People also walk far further in Lyon than you would in most of Canada. This is because walking is actually possible, as Lyon is not that big of a city. Lyon was, historically, limited in its expansion opportunities by geography (especially the formerly-untameable Rhone), so it expanded up instead of out. When you go up to Fourviere and look out over the city, you can see its old city limits by the red roofs; anything without a red roof is relatively new.

As for dealing with a real estate agent, only do that if you're really comfortable speaking French. I know I take my degree in French, but I still wouldn't want to talk to a real estate agent over the phone--with no facial expression to help them understand you, and vice versa--in French.

Oh, one other thing--there's a few Facebook groups for students in Lyon. I suggest asking around there.
posted by flibbertigibbet at 5:16 AM on July 24, 2008

I'm in the same boat as you - my boyfriend and I need to find an apartment for 7 months in Lyon starting mid-September on a student's budget but without actually being students (we're teaching English in the Lyon region). Very stressful (though maybe we can have a MeFi meet up in Lyon once done with all of the moving formalities).

From what I've found, being a student helps a lot because there are things exclusively for students. This pdf looks very helpful with a lot of student options and other random suggestions. Also, you've probably seen this but you can search here for apartments in/near specific areas.
posted by mustcatchmooseandsquirrel at 8:48 AM on July 24, 2008

If anyone's still reading, she's at Lyon 2.
posted by Evstar at 8:29 PM on July 24, 2008

Lyon 2 has two campuses, one at Berges de Rhone in the city centre and one out in the suburbs at Bron, about 35 minutes from Perrache by tram (T2). She might be at one or both campuses, depending what she is studying. I lived at Residence Andre Allix (5eme) while attending Bron, and it took ~1 hour from my room to uni. As others have said, if you find a place convenient to public transport, it's reasonable distance to uni. Even though Bron is a fair way out, I think you'd be better living close-ish to the centre, because you'll only go to uni at normal public transport times, but you'll be going out in the city at night when it's harder to get around.
posted by jacalata at 8:44 PM on July 24, 2008

Yeah, the center of town--the presqu'ile and its environs--is the best place to live, but also the most expensive. In France, the poor get pushed outwards--the exact opposite of Canada and its suburbs. The centre of town is also where Lyon 2's main campus is. I've never been to the Bron campus.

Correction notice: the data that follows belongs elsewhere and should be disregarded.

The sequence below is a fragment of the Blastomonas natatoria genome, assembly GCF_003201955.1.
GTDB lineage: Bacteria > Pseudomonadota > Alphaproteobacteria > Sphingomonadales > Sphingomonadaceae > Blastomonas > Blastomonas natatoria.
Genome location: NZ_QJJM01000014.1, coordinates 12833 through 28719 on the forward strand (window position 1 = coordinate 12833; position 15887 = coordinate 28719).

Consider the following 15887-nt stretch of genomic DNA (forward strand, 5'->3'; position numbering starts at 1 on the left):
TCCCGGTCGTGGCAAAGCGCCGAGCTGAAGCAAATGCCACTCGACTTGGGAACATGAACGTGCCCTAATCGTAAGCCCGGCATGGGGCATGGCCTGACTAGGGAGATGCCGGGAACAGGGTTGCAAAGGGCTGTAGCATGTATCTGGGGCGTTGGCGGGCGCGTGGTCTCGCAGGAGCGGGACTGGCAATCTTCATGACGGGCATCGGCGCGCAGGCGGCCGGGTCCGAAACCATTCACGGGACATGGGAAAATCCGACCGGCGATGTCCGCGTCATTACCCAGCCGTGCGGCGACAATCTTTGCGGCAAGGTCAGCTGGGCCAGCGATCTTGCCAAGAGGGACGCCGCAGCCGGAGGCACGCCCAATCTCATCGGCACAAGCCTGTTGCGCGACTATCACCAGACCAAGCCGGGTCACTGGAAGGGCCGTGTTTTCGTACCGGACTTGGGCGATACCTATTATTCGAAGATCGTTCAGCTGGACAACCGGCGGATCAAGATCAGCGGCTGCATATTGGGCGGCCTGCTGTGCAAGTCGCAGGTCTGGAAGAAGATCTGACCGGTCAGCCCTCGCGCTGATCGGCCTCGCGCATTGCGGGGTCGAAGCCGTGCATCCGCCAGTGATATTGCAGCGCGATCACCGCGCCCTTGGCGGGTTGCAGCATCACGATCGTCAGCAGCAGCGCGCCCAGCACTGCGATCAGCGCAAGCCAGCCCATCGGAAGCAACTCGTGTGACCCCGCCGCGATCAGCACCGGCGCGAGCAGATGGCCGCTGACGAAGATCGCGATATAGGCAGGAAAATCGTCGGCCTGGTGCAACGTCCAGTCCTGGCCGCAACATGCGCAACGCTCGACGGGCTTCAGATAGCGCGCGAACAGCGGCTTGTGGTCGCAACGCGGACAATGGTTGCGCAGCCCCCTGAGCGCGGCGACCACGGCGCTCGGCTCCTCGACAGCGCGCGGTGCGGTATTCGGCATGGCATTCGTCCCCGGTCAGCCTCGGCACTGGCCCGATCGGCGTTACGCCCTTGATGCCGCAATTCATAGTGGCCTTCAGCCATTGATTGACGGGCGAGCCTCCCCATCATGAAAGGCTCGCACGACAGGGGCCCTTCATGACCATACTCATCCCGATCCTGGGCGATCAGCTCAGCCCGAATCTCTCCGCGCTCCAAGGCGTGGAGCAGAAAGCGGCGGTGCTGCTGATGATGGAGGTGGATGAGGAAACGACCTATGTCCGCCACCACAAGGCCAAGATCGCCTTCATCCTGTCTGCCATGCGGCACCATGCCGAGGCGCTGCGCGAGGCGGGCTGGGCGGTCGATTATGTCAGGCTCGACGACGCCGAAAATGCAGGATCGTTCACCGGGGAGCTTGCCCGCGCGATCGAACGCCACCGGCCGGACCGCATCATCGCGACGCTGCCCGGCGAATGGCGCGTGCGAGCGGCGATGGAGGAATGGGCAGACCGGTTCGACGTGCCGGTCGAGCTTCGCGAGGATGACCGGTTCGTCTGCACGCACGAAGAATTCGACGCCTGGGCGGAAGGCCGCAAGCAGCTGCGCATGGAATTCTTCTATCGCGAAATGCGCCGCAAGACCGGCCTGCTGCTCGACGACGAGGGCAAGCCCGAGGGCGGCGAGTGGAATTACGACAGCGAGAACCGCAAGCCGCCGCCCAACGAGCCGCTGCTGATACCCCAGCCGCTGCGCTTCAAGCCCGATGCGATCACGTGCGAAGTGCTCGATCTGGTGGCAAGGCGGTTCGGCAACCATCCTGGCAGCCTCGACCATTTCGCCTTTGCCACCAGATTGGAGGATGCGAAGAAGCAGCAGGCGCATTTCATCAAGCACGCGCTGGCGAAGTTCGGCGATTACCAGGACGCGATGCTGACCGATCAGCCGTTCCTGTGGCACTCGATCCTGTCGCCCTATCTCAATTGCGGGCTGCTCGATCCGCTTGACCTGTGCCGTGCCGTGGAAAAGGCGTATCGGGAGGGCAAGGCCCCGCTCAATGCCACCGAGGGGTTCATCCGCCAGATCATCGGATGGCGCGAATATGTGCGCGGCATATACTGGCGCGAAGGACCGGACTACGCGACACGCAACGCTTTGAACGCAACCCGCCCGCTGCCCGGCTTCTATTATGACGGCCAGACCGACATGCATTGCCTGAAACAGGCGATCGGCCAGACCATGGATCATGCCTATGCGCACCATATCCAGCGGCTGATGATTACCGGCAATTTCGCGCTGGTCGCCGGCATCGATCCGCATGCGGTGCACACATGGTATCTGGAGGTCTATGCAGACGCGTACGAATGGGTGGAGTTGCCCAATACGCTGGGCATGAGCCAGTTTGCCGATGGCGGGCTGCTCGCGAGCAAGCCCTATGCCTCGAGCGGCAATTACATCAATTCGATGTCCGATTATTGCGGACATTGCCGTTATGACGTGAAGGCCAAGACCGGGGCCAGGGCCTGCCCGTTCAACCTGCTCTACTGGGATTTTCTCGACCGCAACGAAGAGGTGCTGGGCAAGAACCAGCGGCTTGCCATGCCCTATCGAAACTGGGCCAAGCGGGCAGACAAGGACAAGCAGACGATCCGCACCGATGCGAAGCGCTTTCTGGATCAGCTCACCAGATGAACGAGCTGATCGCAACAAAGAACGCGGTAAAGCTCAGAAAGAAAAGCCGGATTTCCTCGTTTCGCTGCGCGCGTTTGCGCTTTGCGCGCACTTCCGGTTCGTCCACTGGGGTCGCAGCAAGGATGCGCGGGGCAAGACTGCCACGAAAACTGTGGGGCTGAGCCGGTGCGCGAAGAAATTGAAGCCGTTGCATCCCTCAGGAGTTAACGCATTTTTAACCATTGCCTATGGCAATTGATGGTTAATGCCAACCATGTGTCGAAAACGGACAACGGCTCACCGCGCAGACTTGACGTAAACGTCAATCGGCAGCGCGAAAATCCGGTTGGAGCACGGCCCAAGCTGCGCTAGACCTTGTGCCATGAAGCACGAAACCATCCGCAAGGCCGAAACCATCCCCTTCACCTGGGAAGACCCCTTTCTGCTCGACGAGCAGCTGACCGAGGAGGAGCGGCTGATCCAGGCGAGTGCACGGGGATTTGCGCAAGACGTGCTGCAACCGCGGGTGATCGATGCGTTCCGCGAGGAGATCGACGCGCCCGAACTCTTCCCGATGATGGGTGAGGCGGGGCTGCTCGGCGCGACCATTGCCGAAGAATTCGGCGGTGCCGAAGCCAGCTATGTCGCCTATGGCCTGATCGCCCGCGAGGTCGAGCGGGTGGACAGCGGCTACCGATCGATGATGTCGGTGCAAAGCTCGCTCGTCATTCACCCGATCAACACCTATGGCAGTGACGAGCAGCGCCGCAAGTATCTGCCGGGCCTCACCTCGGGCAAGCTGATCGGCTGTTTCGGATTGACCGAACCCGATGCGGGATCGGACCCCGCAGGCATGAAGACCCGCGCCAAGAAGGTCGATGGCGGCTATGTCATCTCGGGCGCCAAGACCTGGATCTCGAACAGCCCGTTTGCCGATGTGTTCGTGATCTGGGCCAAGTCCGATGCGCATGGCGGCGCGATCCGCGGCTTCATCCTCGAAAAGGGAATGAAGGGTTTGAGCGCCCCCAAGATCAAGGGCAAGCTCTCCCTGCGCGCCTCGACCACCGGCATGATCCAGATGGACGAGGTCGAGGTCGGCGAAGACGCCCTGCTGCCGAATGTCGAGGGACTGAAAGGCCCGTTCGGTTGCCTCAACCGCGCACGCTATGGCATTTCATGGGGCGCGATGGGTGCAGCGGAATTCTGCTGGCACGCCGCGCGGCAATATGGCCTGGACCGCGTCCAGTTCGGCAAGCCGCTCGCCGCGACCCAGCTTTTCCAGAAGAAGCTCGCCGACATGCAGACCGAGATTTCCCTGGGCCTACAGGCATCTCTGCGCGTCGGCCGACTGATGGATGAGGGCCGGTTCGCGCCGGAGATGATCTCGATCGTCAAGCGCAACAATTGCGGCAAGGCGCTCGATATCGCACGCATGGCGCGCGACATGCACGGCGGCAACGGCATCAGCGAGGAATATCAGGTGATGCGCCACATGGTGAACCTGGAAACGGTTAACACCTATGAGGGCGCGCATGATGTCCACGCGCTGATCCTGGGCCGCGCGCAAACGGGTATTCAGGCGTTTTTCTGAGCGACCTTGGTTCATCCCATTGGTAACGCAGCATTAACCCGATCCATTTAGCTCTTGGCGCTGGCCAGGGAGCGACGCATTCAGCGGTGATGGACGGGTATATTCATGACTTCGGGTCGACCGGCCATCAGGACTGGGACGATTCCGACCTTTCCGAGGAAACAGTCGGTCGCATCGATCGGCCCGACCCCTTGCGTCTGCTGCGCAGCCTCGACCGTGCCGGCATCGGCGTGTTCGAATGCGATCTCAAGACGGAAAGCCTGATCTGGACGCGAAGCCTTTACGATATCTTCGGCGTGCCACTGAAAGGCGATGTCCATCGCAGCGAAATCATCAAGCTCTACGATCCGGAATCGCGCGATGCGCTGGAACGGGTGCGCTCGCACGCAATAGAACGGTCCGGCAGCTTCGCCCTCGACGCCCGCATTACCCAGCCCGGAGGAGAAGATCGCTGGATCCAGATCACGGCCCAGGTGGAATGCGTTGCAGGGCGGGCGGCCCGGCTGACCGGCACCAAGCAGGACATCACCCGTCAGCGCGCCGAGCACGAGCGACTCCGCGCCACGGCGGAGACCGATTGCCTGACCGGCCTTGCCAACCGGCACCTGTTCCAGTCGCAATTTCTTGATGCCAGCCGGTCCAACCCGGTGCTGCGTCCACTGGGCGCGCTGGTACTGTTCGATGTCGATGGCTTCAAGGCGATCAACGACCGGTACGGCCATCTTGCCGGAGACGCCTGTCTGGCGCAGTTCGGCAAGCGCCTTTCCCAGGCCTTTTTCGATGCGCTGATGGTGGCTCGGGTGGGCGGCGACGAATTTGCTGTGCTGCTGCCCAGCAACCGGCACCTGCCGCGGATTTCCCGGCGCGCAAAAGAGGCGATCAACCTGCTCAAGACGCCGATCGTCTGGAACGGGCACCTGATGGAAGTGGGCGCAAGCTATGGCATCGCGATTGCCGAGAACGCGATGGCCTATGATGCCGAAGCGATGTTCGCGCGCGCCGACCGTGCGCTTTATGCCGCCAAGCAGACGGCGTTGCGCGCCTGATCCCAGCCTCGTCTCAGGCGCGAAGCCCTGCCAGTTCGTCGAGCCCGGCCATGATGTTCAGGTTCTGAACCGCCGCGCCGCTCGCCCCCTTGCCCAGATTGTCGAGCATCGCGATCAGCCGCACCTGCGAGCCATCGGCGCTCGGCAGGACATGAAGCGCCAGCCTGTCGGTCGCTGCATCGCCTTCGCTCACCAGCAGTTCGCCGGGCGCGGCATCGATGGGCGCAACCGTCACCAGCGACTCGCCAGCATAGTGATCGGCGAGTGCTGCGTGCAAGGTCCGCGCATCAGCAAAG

If you can find a cheap place to live near a metro line, take it. Here's a (HUGE PDF) map of the Lyon/Villeurbaine metros, trams, buses, and funiculaires. Here's a simpler map. Also, if you like to ride bikes, there's Velo'v, a very cheap bike rental service (with an obvious workaround: if you check a bike in every 30 minutes, you can pay nothing for a day's riding), but it's difficult to get the card to rent a bike if you're not French, because it requires a European bank account. Here's the map of Velo'v stations, but you have to double click on a specific area for any stations to show, and only in that area--it doesn't let you browse. So use it after you've found the address of an apartment you like, to see how easy the transport is around there. The Velo'vs, plus the metro, really increase the range of acceptable places to live.

Croix-Rousse (on the line shown in orange) is probably still a good choice, and it has an amazing sense of community spirit thanks to its traboules (semi-public courtyards that were, for years, the only ways to go north or south in the neighbourhood) and its student population. One thing that might dissuade you: Croix-Rousse is the only place in Lyon where people don't hide when spaying graffiti. Graffiti is everywhere there, and Croix-Rousse tends to be super political and have far-left rallies by students. That said, Croix-Rousse also has a lovely population of retirees, who, if you find them, will teach you to play a sort of ball game native to Lyon (boule lyonnaise). It's an odd mix, but I find it lovely.

I think the metro stops at midnight, though, so keep that in mind. That being said, it's still much easier to take a drunken walk home through most of Lyon than it would be to do the same for Toronto and its sprawl. Its compactness will work in your favour.
posted by flibbertigibbet at 1:15 PM on July 26, 2008